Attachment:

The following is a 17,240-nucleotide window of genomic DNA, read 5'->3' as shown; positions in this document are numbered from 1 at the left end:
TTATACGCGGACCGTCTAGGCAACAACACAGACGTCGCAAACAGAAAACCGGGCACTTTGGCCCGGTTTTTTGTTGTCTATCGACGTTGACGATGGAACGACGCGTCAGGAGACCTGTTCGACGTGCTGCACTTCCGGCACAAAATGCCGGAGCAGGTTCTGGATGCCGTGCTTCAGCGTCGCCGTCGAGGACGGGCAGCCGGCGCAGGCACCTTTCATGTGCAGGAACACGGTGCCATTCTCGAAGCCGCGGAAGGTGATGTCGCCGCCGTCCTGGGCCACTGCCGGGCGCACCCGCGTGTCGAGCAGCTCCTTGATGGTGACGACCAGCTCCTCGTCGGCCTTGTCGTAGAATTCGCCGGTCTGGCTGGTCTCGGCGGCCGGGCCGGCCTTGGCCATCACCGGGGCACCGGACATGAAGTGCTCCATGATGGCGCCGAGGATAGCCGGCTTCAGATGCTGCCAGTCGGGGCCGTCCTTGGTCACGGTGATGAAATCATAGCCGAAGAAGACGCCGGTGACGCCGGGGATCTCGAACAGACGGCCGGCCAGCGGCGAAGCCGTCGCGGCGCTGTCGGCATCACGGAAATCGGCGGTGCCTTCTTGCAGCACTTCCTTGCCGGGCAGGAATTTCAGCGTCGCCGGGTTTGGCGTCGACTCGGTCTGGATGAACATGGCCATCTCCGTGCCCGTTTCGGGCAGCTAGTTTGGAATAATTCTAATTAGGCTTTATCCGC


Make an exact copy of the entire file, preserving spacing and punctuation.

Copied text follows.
The following is a 17,240-nucleotide window of genomic DNA, read 5'->3' as shown; positions in this document are numbered from 1 at the left end:
TTATACGCGGACCGTCTAGGCAACAACACAGACGTCGCAAACAGAAAACCGGGCACTTTGGCCCGGTTTTTTGTTGTCTATCGACGTTGACGATGGAACGACGCGTCAGGAGACCTGTTCGACGTGCTGCACTTCCGGCACAAAATGCCGGAGCAGGTTCTGGATGCCGTGCTTCAGCGTCGCCGTCGAGGACGGGCAGCCGGCGCAGGCACCTTTCATGTGCAGGAACACGGTGCCATTCTCGAAGCCGCGGAAGGTGATGTCGCCGCCGTCCTGGGCCACTGCCGGGCGCACCCGCGTGTCGAGCAGCTCCTTGATGGTGACGACCAGCTCCTCGTCGGCCTTGTCGTAGAATTCGCCGGTCTGGCTGGTCTCGGCGGCCGGGCCGGCCTTGGCCATCACCGGGGCACCGGACATGAAGTGCTCCATGATGGCGCCGAGGATAGCCGGCTTCAGATGCTGCCAGTCGGGGCCGTCCTTGGTCACGGTGATGAAATCATAGCCGAAGAAGACGCCGGTGACGCCGGGGATCTCGAACAGACGGCCGGCCAGCGGCGAAGCCGTCGCGGCGCTGTCGGCATCACGGAAATCGGCGGTGCCTTCTTGCAGCACTTCCTTGCCGGGCAGGAATTTCAGCGTCGCCGGGTTTGGCGTCGACTCGGTCTGGATGAACATGGCCATCTCCGTGCCCGTTTCGGGCAGCTAGTTTGGAATAATTCTAATTAGGCTTTATCCGC